The FCC commissioners voted three to two to repeal the landmark 2015 rules surrounding net neutrality.
Today marks a huge turning point in the future of the web.
At a meeting of the Federal Communications Commission (FCC) in Washington, the watchdog’s commissioners voted three to two to repeal the landmark 2015 rules surrounding net neutrality. These rules stop internet service providers (ISPs) charging websites more for delivering certain services, which would ultimately be passed onto customers.
The Commissioner of the FCC, Ajit Pai, wants to reclassify internet providers from “utilities” to “information companies” and this vote just took a worrying step in that direction. It means ISPs will be legally allowed to throttle speeds of content running across their network and potentially charge customers more for faster access. This will create a tiered internet and completely undermines the web’s openeness.
This chart, created by the US advocacy group People Demand Action, is a simple way of showing what the changes would mean
Ahead of today’s vote, analysis of public comments made on the FCC’s plan, used to gauge how people in the US view the proposals and which could ultimately sway members of the commission in their views, showed signs of fraud. A staggering two million were filed using stolen identities.
“Millions of fake comments have corrupted the FCC public process — including two million that stole the identities of real people, a crime under New York law,” New York Attorney General Eric Schneiderman said in a statement. “Yet the FCC is moving full steam ahead with a vote based on this corrupted process, while refusing to cooperate with an investigation.”
Some comments were even submitted using names of dead people.
Ahead of today’s vote, Fight for the Future, Demand Progress and the Freepress Action Fund, teamed up to launch the #BreakTheInternet campaign. It is calling on all web users to show support against the FCC’s net neutrality plans.
The campaign wants people to contact congress in the first instance to object to the plans. It is then encouraging people to change their profile picture on Twitter, post a particular Story on Instagram, upload a #BreakTheInternet photo to Snapchat, change their relationship status on Facebook, add a new job position on LinkedIn, post threads on Reddit or embed the protest code on their own site. There is also a selection of banners and images, too.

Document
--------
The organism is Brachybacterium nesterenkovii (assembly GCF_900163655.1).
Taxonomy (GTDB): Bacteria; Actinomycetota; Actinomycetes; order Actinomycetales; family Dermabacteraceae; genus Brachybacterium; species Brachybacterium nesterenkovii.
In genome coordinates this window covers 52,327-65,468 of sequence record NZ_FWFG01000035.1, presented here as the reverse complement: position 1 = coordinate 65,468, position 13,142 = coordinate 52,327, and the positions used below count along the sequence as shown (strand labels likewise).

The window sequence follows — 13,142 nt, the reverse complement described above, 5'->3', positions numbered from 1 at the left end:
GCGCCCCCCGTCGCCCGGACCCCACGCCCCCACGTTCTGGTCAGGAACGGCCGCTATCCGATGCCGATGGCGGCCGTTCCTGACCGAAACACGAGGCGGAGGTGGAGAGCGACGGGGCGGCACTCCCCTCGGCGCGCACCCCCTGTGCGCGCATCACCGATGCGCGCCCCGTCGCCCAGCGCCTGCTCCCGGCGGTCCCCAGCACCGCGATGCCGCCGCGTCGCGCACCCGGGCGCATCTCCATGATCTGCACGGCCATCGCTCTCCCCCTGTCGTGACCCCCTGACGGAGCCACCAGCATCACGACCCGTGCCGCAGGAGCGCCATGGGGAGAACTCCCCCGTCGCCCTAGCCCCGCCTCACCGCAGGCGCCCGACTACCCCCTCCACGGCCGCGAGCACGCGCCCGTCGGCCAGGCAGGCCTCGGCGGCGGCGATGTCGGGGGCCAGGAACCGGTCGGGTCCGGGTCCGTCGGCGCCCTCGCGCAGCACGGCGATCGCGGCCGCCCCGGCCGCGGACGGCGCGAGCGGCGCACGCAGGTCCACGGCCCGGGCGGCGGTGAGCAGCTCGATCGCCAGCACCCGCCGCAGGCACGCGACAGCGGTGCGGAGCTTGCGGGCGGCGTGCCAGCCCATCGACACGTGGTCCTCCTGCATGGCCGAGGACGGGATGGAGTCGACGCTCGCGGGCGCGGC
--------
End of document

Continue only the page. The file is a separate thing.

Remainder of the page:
This protest followed a strongly worded letter to FCC Chairman Ajit Pai, written last month by more than 200 tech companies including Reddit, Twitter, and Airbnb, appear to bemoan the proposals claiming: “Economic growth is possible because of the free and open internet. Our current net neutrality rules support innovation and give all businesses the opportunity to compete equally for consumers. With strong net neutrality protections, the internet is an open marketplace where any business can compete, allowing individuals to start companies easily, market their products across the country, and connect with customers anywhere worldwide.”
The letter was written on a Google Doc, though, which seemed a little odd, so Alphr contacted Reddit and Twitter to confirm it is legitimate.
Following the vote, Mozilla tweeted: “We’re angry. But the fight isn’t over — because Congress can still act. You can tell Congress to stop.”
The @FCC has passed @AjitPaiFCC‘s #NetNeutrality killing rules. We’re angry. But the fight isn’t over — because Congress can still act. You can tell Congress to stop @AjitPaiFCC: https://t.co/tg0niSEzRI
— Firefox (@firefox) December 14, 2017
What is net neutrality?
Net neutrality is the concept that all online traffic should be treated equally whether it’s an email, a social-media post, a voice call, a shopping purchase or a YouTube video. It effectively means web access without restriction and discrimination, and it ensures that the internet remains free and open – not only by preventing broadband providers from blocking content but by stopping companies paying more to benefit from faster delivery. It is now seriously under threat in the US and some of the biggest names in tech are trying to save it.